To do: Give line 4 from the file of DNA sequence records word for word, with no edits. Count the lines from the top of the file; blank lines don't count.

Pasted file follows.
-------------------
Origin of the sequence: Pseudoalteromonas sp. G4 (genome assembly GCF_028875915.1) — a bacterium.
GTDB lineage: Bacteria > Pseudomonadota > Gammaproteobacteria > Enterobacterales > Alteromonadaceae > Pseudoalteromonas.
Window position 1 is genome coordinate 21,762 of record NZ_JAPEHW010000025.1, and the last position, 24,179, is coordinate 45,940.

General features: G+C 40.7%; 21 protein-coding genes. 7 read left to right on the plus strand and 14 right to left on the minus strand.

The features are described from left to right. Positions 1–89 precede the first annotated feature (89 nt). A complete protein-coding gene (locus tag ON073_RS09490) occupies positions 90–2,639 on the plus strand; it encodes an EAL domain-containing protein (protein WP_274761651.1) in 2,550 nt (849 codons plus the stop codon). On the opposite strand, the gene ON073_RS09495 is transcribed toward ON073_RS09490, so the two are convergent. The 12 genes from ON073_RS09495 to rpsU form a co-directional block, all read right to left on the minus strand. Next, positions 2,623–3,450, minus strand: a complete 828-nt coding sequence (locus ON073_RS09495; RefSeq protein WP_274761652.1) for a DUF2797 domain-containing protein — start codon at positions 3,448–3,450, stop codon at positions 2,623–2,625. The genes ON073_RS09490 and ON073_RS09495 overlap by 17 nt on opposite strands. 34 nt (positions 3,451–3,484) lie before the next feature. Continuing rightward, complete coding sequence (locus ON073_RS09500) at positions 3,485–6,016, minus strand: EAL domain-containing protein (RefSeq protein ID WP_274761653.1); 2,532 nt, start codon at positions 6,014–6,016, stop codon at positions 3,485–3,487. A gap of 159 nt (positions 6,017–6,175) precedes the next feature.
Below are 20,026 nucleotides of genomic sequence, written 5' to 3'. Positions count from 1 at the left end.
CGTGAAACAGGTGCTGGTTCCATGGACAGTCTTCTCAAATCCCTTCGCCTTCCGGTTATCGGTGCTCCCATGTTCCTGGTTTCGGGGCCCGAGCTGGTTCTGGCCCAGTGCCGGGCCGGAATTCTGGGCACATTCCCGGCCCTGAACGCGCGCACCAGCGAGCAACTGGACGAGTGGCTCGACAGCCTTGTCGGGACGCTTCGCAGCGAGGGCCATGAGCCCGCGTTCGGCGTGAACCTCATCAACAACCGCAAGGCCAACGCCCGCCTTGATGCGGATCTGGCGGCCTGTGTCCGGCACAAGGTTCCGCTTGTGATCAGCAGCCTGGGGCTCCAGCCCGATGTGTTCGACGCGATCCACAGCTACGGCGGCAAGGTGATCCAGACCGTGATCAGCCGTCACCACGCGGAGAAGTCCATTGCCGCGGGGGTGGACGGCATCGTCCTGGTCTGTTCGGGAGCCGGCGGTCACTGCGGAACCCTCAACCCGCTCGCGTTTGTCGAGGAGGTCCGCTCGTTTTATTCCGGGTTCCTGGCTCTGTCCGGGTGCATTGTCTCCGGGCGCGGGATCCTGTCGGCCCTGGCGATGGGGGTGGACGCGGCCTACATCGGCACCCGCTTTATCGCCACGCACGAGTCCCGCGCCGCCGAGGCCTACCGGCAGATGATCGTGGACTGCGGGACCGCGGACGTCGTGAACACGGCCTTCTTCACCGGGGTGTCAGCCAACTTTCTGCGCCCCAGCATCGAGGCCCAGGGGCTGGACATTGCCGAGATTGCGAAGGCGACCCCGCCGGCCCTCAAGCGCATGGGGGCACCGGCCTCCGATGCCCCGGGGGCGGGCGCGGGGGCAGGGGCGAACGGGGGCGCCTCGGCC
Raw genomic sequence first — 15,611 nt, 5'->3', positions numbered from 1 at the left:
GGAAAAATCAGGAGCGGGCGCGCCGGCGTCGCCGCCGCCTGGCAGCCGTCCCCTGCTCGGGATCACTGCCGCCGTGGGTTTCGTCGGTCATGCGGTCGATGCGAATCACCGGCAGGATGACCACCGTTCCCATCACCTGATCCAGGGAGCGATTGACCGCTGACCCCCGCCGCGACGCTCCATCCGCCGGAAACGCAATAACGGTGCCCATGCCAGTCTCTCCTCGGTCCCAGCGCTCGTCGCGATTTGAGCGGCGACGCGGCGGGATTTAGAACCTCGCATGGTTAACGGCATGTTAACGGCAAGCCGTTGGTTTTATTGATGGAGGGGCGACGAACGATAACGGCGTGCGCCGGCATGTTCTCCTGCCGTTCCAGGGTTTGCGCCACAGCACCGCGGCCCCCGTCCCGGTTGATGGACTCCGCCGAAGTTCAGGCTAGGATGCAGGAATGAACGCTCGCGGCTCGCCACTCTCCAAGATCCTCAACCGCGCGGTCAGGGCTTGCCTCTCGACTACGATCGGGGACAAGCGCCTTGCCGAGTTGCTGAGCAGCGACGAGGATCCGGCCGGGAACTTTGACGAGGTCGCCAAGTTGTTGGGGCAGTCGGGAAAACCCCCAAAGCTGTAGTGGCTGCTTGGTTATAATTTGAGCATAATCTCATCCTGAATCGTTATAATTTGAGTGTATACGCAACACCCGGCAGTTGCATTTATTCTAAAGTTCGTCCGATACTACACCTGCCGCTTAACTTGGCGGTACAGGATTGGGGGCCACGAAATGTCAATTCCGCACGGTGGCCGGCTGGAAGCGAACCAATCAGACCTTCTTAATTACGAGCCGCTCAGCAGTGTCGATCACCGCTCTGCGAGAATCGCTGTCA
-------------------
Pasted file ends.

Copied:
General features: G+C 40.7%; 21 protein-coding genes. 7 read left to right on the plus strand and 14 right to left on the minus strand.